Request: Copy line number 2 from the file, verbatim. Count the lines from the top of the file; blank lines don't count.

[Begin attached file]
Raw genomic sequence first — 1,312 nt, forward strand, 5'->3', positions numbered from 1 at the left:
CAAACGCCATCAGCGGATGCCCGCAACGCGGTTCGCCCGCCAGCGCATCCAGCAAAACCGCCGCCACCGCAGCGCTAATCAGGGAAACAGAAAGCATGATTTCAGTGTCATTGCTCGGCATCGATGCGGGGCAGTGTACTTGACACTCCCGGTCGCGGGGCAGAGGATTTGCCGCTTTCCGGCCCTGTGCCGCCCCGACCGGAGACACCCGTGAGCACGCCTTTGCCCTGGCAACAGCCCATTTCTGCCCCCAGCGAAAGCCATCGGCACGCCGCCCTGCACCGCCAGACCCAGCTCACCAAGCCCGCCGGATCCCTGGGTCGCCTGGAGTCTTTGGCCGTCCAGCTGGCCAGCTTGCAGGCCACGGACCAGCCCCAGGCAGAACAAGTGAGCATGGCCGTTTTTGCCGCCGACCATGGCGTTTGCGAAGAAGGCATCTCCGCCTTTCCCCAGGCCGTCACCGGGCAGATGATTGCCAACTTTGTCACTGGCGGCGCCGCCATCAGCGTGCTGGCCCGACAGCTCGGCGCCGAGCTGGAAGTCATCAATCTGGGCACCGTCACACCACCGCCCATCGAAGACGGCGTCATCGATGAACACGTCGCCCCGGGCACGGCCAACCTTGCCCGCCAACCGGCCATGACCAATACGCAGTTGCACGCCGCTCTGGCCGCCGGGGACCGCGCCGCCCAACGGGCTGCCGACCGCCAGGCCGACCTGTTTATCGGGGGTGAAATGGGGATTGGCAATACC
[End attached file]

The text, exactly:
CAAACGCCATCAGCGGATGCCCGCAACGCGGTTCGCCCGCCAGCGCATCCAGCAAAACCGCCGCCACCGCAGCGCTAATCAGGGAAACAGAAAGCATGATTTCAGTGTCATTGCTCGGCATCGATGCGGGGCAGTGTACTTGACACTCCCGGTCGCGGGGCAGAGGATTTGCCGCTTTCCGGCCCTGTGCCGCCCCGACCGGAGACACCCGTGAGCACGCCTTTGCCCTGGCAACAGCCCATTTCTGCCCCCAGCGAAAGCCATCGGCACGCCGCCCTGCACCGCCAGACCCAGCTCACCAAGCCCGCCGGATCCCTGGGTCGCCTGGAGTCTTTGGCCGTCCAGCTGGCCAGCTTGCAGGCCACGGACCAGCCCCAGGCAGAACAAGTGAGCATGGCCGTTTTTGCCGCCGACCATGGCGTTTGCGAAGAAGGCATCTCCGCCTTTCCCCAGGCCGTCACCGGGCAGATGATTGCCAACTTTGTCACTGGCGGCGCCGCCATCAGCGTGCTGGCCCGACAGCTCGGCGCCGAGCTGGAAGTCATCAATCTGGGCACCGTCACACCACCGCCCATCGAAGACGGCGTCATCGATGAACACGTCGCCCCGGGCACGGCCAACCTTGCCCGCCAACCGGCCATGACCAATACGCAGTTGCACGCCGCTCTGGCCGCCGGGGACCGCGCCGCCCAACGGGCTGCCGACCGCCAGGCCGACCTGTTTATCGGGGGTGAAATGGGGATTGGCAATACC